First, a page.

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April 5, 2021 1:19 pm

Sorry Professors, But BDS and Double Standards for Israel Are Antisemitism

avatar by Eric Mandel / JNS.org

Opinion

Students Supporting Israel and Reservists on Duty protests the SJP National Conference at the University of Minnesota Twin Cities / Source: SSI

JNS.org – The growing acceptance of the International Holocaust Remembrance Alliance (IHRA) definition of antisemitism by scores of nations, including the European Union, UN Secretary-General António Guterres and our own country, have made critics of Israel apoplectic. This is because the IHRA asserts that many forms of anti-Zionism rise to the threshold of antisemitism. This has driven both anti-Zionists and harsh critics of Israel to find ways to undermine the legitimacy of IHRA. The most recent attempt is to create new definitions of antisemitism that minimize or eliminate any association between antisemitism and delegitimizing Israel’s existence.

Recently, a group of 200 university professors has taken up the mantle against the IHRA with their Jerusalem Declaration of Anti-Semitism (JDA). It states that opposing Zionism or Israel’s right to exist as a Jewish state doesn’t necessarily constitute antisemitism. It defines antisemitism as discrimination, prejudice or violence against individual Jews or Jewish institutions, but eliminates any association between anti-Zionism and antisemitism.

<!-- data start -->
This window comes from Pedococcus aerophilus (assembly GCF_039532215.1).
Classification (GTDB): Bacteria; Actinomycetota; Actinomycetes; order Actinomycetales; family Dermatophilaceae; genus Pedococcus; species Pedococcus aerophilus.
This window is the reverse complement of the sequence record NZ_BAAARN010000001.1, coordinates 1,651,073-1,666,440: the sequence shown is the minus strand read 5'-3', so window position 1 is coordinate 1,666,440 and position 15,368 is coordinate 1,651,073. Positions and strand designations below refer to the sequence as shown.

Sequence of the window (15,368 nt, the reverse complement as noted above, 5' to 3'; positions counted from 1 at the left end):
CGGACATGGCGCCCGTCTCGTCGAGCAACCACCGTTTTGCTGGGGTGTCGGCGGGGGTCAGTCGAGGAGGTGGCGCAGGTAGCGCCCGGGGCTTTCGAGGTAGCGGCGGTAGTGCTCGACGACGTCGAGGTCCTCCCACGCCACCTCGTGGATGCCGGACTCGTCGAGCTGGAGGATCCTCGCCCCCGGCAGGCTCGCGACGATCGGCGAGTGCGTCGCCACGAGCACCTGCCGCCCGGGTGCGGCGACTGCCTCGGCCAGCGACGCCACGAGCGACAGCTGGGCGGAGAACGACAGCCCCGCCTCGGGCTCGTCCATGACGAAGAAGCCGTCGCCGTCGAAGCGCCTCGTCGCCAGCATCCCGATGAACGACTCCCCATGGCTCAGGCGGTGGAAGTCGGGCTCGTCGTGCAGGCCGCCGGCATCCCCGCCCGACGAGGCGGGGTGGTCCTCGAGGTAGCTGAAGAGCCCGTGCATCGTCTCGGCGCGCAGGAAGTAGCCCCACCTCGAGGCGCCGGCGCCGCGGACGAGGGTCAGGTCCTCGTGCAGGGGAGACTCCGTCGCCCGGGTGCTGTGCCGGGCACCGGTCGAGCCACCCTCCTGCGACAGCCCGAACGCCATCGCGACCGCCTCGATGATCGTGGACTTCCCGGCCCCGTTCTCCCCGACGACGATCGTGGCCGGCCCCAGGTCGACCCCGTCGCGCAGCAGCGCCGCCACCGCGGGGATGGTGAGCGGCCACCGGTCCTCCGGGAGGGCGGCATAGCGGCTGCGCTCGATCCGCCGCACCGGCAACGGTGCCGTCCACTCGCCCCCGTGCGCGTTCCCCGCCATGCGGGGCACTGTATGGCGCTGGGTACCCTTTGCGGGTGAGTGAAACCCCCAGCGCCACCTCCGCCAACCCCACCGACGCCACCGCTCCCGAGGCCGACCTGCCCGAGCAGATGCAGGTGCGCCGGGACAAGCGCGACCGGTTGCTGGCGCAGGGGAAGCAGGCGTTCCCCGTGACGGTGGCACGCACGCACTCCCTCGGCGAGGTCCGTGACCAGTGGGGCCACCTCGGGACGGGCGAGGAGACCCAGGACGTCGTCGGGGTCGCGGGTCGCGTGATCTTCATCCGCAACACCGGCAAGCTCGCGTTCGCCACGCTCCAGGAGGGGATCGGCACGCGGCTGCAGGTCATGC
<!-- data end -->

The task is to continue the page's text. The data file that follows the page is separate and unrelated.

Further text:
It is as if they are living in a time warp, damning old-time antisemitism while ignoring the most recent and virulent strain of antisemitism emanating mainly from the hard left. That virus has mutated from the politically incorrect prejudice against the Jewish religion into the new antisemitism, hatred of the Jewish nation. As one of the signatories said, “The Israeli government and its supporters have a keen interest in blurring the distinction between criticism of Israel and antisemitism to paint any substantive, harsh criticism of Israel’s policies toward the Palestinians as antisemitic.”

According to the JDA definition of antisemitism, “hatred of Israel” is not antisemitism. Boycotting, demonizing and sanctioning Israel is not antisemitism. Mind you, this is not just BDS of products from the West Bank, but boycotting all of Israel because it does not have a right to exist, as their Palestinian supporters allege. Sorry professors, this is antisemitism in its most blatant form. One doesn’t even need the IHRA definition to know it.

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Harsh critics of Israel are alarmed that the IHRA definition is gaining more legitimacy, adding more national governments, colleges, organizations, and local and state governments to the list of supporters. And they worry for a good reason. IHRA explicitly targets all forms of antisemitism—from old-time right-wing hatred of Jews to today’s progressive antisemitism. Right-wing antisemitism gets all the notoriety because it is often manifested as local violence against Jewish people or their property. Left-wing antisemitism is ubiquitous on college campuses among academics and pro-Palestinian students, and of more significant consequence, advocating policies that threaten an entire country’s safety. And being Jewish does not mean that someone who supports reprehensible anti-Jewish policies gets a pass.